Baruch College music professor Kyra D. Gaunt’s book, The Games Black Girls Play: Learning the Ropes from Double Dutch to Hip-Hop (NYU Press, 2006), has been selected by the Society for Ethnomusicology (SEM) as a co-winner of the organization’s Alan Merriam Prize. The annual prize recognizes the most distinguished English-language monograph in the field of ethnomusicology published in the previous two years. SEM’s goal is to support the study of music making all over the world.
The book has been lauded by critics and musicologists since its publication last year; it was nominated for the 2007 American Musicological Society’s Lewis Lockwood Award for outstanding musicological book. Illustrating how black musical styles are incorporated into the earliest games African American girls learn—how, in effect, these games contain the DNA of black music—Gaunt draws on interviews, recordings of hand-clapping games and cheers, and her own observation and memories of game playing.
Gaunt is an ethnomusicologist and an associate professor of music jointly appointed in the Department of Fine and Performing Arts and the Department of Sociology and Anthropology in Baruch’s Weissman School of Arts and Sciences. Her classroom and research interests focus on the impact of race, gender, music culture, and musical entrepreneurialism. She has received fellowships from the National Endowment for the Humanities and the Ford Foundation and serves as a consultant for PBS’s Zoom and the Daytime Emmy–winning children’s program Between the Lions. Gaunt founded and leads an initiative called the Crossroads Project: The Committee on Diversity, Difference and Under-Representation for the SEM.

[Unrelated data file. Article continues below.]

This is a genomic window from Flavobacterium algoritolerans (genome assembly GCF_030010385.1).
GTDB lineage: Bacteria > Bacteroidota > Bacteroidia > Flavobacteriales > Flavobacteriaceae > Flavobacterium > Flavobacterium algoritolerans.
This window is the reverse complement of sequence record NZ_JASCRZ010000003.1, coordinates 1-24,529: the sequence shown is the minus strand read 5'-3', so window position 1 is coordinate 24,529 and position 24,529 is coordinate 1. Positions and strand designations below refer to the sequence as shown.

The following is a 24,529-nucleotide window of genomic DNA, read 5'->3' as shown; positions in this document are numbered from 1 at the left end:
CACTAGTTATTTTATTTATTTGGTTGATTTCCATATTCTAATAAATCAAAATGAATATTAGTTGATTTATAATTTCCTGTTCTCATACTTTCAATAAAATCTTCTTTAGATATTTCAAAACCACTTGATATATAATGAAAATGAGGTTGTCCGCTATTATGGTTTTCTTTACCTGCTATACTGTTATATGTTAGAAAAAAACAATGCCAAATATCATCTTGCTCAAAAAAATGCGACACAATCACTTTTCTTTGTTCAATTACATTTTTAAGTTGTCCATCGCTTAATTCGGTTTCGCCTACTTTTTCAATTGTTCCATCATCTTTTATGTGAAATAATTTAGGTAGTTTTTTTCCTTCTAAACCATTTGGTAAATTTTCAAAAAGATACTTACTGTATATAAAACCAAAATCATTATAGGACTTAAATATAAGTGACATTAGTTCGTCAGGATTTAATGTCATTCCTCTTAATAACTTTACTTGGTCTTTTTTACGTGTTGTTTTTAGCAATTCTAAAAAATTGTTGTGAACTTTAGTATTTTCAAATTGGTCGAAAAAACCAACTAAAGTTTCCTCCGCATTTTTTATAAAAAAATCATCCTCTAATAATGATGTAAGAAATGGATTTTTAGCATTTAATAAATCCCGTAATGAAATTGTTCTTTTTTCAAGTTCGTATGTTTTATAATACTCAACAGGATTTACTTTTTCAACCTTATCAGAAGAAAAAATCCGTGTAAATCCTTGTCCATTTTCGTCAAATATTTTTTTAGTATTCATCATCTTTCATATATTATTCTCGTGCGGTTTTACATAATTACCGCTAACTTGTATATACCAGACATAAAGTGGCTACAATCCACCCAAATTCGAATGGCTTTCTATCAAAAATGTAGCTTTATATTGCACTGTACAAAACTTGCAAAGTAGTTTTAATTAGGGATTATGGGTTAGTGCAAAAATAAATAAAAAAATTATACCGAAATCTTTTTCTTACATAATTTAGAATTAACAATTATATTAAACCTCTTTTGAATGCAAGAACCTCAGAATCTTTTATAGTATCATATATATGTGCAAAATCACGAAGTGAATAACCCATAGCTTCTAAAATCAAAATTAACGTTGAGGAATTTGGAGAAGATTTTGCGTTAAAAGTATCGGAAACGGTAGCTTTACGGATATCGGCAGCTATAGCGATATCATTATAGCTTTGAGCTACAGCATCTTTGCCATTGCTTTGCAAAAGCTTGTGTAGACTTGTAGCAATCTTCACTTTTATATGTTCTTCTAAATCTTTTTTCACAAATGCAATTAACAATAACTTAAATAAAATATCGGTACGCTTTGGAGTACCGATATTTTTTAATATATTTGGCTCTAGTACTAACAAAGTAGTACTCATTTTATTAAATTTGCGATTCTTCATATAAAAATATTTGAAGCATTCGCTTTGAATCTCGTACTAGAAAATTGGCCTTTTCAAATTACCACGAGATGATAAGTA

Deborah Wong, President Elect, Society for Ethnomusicology, made the following statement about Professor Gaun’ts book when the Merriam Prize was awarded. “The Games Black Girls Play is beautifully and passionately written. This book presents an engaging reflexive narrative that ranges from childhood memories to involvement with ethnomusicological scholarship.
Gaunt makes a convincing argument that the playsongs of African American girls is the foundation of African diasporic popular music-making. In a radical counter-history, she shows how African American girls—interlocutors who are triply minoritized through race, gender, and age—are producing music culture that has profound influences on popular music and the popular imagination. She calls for an engaged ethnomusicology and moves gracefully through an array of anti-essentialist perspectives on race and gender. She argues that ‘kinetic orality’ is key to African American musicking and that the body is always a locus of memory and communality. From somatic historiography to serious cross-talk with girls, Gaunt offers new methodologies for ethnomusicological work.
“The reader is pulled into a world in which Black girls are masters of musical knowledge, and in emerging from the book, we can’t see the world of American popular music in the same way. When we chant Miss Mary Mack, Mack, Mack is dressed in black, black, black, with silver buttons, buttons, buttons, all down her back, back, back, we suddenly see how musical play and embodied knowledge generates a world of raced and gendered sociality.”